Norris Chambers Old Timer's Tales


by Norris Chambers

   An interesting diary has been handed down from one of my great uncles, who recorded a day by day account of his journey to Denver in 1859, the exploits of the party and their return to northern Alabama and Georgia. My Grandfather, referred to as Bud, was a teenager on this trip, and was mentioned frequently in the diary. Our folks were related to Green Russell, the person recorded in history as being the first to discover gold at Pike's Peak. One of Green Russell's brothers was a doctor, and my father, after finishing medical school in Tennessee, worked a year with him. After the year of supervised practice, he took the medical test in Texas and was a country doctor for many years.

  This party accompanied Green Russell on one of his many trips to Colorado. My old uncle wrote in his diary that he "really loved Green Russell." This was after Green had bought several of them a nice dinner in Denver. Another one of my uncles claimed to have built the first window frame in Denver City a few years prior to this trip.

  The writer of the diary told of staking claims and lots of hard work. It seems they built a sluice box near the river and shoveled their ore into it, hoping for gold at the bottom of the box. They found some each day, but apparently not very much. After carrying the ore in buckets a few days, they began to wish for a wheel barrow. A trip to Denver to purchase one was fruitless...there were no wheel barrows available. One of the party that they called "Berry" said he could solve that problem, and he began building one.

  He found a blacksmith and made a deal with him to use his tools. After a little search, he found a straight, round tree about a foot in diameter and chopped it down. He then sawed off a section about four inches thick and produced a wheel that was almost round. Berry drilled a hole as near the center as possible and mounted it on an improvised lathe. It was, according the diary, a simple matter to turn it into a perfectly round wheel with a beveled surface. Some small, straight trees made the handles and a nice box was built from rough timber. The only metal used, with the exception of a few nails, was a round rod which served as an axle.

  Apparently others needed wheel barrows, for when he was pushing it back to the claim, someone offered to buy it from him. After a little dickering, he sold it for twenty dollars and returned to build another. According to the account given, Berry built two wheel barrows a day and sold them faster than he could make them. He never did get back to the claim with one, and there was considerable complaining about his desertion. At the end of the summer, he was the rich one and spent most of his earnings financing the trip back. They sold the claim for a hundred dollars. Six of the party went back by wagon to St. Louis, and then by boat and train to Alabama.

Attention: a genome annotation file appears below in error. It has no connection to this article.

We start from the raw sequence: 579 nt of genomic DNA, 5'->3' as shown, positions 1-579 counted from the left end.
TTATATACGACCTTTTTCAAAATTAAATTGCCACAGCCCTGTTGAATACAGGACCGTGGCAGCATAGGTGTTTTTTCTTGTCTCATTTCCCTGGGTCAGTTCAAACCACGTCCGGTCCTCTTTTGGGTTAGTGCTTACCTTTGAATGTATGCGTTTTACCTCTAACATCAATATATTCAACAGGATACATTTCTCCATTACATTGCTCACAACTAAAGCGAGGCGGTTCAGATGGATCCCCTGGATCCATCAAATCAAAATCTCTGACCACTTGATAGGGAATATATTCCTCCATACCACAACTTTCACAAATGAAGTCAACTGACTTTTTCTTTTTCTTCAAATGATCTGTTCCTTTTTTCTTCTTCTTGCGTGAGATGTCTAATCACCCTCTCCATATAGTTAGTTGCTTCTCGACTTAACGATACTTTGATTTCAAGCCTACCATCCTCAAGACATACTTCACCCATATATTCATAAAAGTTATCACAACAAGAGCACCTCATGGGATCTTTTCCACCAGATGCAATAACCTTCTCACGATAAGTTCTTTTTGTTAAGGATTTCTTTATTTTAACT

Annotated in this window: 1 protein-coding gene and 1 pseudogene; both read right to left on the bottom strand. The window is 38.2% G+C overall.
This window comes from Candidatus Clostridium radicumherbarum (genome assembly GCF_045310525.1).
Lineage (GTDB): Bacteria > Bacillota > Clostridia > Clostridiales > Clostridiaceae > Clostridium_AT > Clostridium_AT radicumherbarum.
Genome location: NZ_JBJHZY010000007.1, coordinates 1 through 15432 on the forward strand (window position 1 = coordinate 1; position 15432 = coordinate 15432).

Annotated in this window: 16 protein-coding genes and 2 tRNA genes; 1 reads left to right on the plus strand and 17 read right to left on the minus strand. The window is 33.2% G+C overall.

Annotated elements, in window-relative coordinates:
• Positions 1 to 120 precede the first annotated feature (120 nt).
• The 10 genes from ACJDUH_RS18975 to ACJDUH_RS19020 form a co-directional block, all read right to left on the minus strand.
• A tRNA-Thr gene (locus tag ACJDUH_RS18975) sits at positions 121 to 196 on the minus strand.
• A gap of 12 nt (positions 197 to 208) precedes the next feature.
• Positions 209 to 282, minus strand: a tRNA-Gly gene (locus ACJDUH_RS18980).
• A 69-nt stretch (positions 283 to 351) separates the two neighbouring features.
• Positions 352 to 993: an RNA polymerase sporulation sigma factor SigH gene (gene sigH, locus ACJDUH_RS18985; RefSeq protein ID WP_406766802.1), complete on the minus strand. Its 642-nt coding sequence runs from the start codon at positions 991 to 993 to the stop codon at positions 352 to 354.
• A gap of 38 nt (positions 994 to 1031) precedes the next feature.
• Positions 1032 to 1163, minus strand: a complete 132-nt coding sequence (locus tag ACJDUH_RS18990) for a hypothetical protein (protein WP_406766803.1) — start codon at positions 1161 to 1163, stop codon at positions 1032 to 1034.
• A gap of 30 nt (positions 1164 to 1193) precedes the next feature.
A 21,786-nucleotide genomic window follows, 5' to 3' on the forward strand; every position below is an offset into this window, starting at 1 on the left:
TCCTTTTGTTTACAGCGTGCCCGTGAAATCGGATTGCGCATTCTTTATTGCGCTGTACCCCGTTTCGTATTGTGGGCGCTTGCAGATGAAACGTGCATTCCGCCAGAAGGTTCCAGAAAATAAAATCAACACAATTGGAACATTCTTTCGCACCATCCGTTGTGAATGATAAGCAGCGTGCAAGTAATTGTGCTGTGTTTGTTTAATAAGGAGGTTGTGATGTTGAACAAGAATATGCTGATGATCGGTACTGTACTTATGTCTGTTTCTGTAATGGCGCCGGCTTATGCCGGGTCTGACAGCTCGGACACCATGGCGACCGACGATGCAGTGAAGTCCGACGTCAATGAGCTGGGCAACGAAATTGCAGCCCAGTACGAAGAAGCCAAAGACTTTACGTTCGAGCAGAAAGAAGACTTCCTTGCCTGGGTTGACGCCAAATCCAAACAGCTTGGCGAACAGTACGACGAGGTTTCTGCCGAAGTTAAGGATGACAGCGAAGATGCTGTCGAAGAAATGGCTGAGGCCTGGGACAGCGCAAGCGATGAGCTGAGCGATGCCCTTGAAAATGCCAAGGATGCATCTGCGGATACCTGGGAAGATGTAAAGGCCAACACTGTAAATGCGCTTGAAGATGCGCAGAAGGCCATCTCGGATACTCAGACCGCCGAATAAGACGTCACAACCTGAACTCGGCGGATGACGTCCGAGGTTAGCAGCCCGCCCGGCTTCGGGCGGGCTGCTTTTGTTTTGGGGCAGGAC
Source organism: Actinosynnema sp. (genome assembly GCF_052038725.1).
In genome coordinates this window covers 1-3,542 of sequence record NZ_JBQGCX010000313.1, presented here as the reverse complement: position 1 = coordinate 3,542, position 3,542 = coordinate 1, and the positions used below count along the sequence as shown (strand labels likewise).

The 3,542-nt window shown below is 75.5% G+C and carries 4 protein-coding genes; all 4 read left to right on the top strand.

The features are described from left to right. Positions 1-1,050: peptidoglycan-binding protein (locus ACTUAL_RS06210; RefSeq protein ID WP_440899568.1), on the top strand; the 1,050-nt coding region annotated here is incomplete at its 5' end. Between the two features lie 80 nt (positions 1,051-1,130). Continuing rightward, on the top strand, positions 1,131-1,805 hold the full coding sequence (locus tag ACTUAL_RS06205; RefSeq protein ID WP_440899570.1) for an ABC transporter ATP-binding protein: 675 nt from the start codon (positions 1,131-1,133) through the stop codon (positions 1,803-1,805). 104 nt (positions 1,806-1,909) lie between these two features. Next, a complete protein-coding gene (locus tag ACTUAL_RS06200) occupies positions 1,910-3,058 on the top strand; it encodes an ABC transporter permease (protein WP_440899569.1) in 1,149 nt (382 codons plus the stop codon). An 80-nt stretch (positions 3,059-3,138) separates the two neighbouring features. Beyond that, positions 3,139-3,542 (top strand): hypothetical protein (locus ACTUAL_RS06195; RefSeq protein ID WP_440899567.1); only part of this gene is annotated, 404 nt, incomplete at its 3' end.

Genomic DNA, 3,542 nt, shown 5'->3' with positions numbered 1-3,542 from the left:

Green Russell stayed in Colorado. He found considerable gold, and was a partner in a real estate development across Cherry Creek from Denver. Another one of his brothers stayed with him, and made money playing a fiddle for dances in Denver. Green also provided the money for "Doc" Russell to attend medical school and become a doctor.

  On the long journey by wagon from St. Louis to Colorado, he writes about the places they camped, the vegetation along the way and the type of soil. Two Indians joined them and refused to leave, so they fed them for several days. That was the only Indian trouble they had.

  He tells in another instance, after they were near Denver and working their claim, about going into the city to see a man hanged for stealing horses. Another entry relates some trouble they had with another group of miners because they had dug ditches to run the water to their sluice and the ditches were difficult for the other group to cross. Apparently they won the word fight, since he didn't mention covering up the ditches.

  He was also excited about seeing his first herd of buffalo.

  The old uncle, who wrote the diary, or another in the party, had a portion of the gold that was discovered on this trip made into cuff links. I have one of these - I do not know how many more there were. But it has an interesting history.

  The moral to this story is, if you don't find gold where you expect it to be, look somewhere else. That's what Berry did. Opportunity knocked, and he opened the door. He never became a millionaire, and probably never built another wheel barrow, but he managed to make money where hundreds were searching for it in vain.

  They say there is a pot of gold at the end of the rainbow. But I have always doubted this statement. When you get to the rainbow's end, you find that it has moved and is just over the next hill. Instead of chasing rainbows, look for the gold where you are.

  This reminds me of the story I read in an old school reader many years ago. A man in Africa left and roamed for years searching for riches, but never found them. Diamonds were discovered in the back yard of his old home, and this became the largest diamond mine in Africa. Also, another story told of the ship that had used up all the drinking water and the crew was suffering severe thirst. They met another ship a few miles off the coast of South America. The captain hailed it and asked if they could spare some water. The captain of the other ship shouted back: "Cast down your buckets where you are!" They were sailing across the tremendous flow of the Amazon River, and the water beneath them was fresh. I don't know how true these stories are, but they make a good point.

  One thing all the stories fail to stress - whatever you do, be sure that in doing it YOU HAVE FUN!


Return To Main Page (and select another Old Timer's Tales to read)

Please Click Here To E-Mail Me
Copyright © 2007 Norris Chambers